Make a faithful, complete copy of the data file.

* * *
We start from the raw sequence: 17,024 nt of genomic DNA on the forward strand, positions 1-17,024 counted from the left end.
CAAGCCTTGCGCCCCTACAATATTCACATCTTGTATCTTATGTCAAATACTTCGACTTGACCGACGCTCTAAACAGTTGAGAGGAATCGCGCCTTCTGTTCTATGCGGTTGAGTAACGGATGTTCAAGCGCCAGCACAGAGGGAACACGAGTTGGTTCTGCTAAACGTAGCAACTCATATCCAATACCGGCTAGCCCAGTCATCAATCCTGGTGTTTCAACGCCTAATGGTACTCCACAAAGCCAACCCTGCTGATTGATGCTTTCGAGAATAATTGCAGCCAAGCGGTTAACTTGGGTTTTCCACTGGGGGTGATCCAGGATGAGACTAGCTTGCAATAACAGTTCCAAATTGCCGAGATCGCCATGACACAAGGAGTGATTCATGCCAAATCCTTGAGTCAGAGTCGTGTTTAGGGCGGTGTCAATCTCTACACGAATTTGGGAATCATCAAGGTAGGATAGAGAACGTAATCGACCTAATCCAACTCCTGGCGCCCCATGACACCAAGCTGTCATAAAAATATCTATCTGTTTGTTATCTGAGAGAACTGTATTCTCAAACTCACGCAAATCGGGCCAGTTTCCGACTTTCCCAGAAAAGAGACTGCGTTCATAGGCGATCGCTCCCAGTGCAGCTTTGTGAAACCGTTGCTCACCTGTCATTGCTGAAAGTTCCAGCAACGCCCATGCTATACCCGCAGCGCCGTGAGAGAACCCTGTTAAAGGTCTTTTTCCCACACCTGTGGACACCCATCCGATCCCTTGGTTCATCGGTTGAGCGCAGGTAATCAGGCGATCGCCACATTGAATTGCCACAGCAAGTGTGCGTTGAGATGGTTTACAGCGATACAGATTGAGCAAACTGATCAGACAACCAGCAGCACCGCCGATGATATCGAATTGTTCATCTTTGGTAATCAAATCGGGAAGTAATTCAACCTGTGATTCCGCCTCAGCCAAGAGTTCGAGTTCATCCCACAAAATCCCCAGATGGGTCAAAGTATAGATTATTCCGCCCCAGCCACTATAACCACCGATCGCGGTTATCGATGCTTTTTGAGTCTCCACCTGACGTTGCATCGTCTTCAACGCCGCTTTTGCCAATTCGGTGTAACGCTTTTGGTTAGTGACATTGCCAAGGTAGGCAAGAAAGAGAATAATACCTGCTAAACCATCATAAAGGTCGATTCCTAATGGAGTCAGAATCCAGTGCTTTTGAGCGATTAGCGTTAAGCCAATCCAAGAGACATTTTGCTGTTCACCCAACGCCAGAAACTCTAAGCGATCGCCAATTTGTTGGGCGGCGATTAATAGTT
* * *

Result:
We start from the raw sequence: 17,024 nt of genomic DNA on the forward strand, positions 1-17,024 counted from the left end.
CAAGCCTTGCGCCCCTACAATATTCACATCTTGTATCTTATGTCAAATACTTCGACTTGACCGACGCTCTAAACAGTTGAGAGGAATCGCGCCTTCTGTTCTATGCGGTTGAGTAACGGATGTTCAAGCGCCAGCACAGAGGGAACACGAGTTGGTTCTGCTAAACGTAGCAACTCATATCCAATACCGGCTAGCCCAGTCATCAATCCTGGTGTTTCAACGCCTAATGGTACTCCACAAAGCCAACCCTGCTGATTGATGCTTTCGAGAATAATTGCAGCCAAGCGGTTAACTTGGGTTTTCCACTGGGGGTGATCCAGGATGAGACTAGCTTGCAATAACAGTTCCAAATTGCCGAGATCGCCATGACACAAGGAGTGATTCATGCCAAATCCTTGAGTCAGAGTCGTGTTTAGGGCGGTGTCAATCTCTACACGAATTTGGGAATCATCAAGGTAGGATAGAGAACGTAATCGACCTAATCCAACTCCTGGCGCCCCATGACACCAAGCTGTCATAAAAATATCTATCTGTTTGTTATCTGAGAGAACTGTATTCTCAAACTCACGCAAATCGGGCCAGTTTCCGACTTTCCCAGAAAAGAGACTGCGTTCATAGGCGATCGCTCCCAGTGCAGCTTTGTGAAACCGTTGCTCACCTGTCATTGCTGAAAGTTCCAGCAACGCCCATGCTATACCCGCAGCGCCGTGAGAGAACCCTGTTAAAGGTCTTTTTCCCACACCTGTGGACACCCATCCGATCCCTTGGTTCATCGGTTGAGCGCAGGTAATCAGGCGATCGCCACATTGAATTGCCACAGCAAGTGTGCGTTGAGATGGTTTACAGCGATACAGATTGAGCAAACTGATCAGACAACCAGCAGCACCGCCGATGATATCGAATTGTTCATCTTTGGTAATCAAATCGGGAAGTAATTCAACCTGTGATTCCGCCTCAGCCAAGAGTTCGAGTTCATCCCACAAAATCCCCAGATGGGTCAAAGTATAGATTATTCCGCCCCAGCCACTATAACCACCGATCGCGGTTATCGATGCTTTTTGAGTCTCCACCTGACGTTGCATCGTCTTCAACGCCGCTTTTGCCAATTCGGTGTAACGCTTTTGGTTAGTGACATTGCCAAGGTAGGCAAGAAAGAGAATAATACCTGCTAAACCATCATAAAGGTCGATTCCTAATGGAGTCAGAATCCAGTGCTTTTGAGCGATTAGCGTTAAGCCAATCCAAGAGACATTTTGCTGTTCACCCAACGCCAGAAACTCTAAGCGATCGCCAATTTGTTGGGCGGCGATTAATAGTT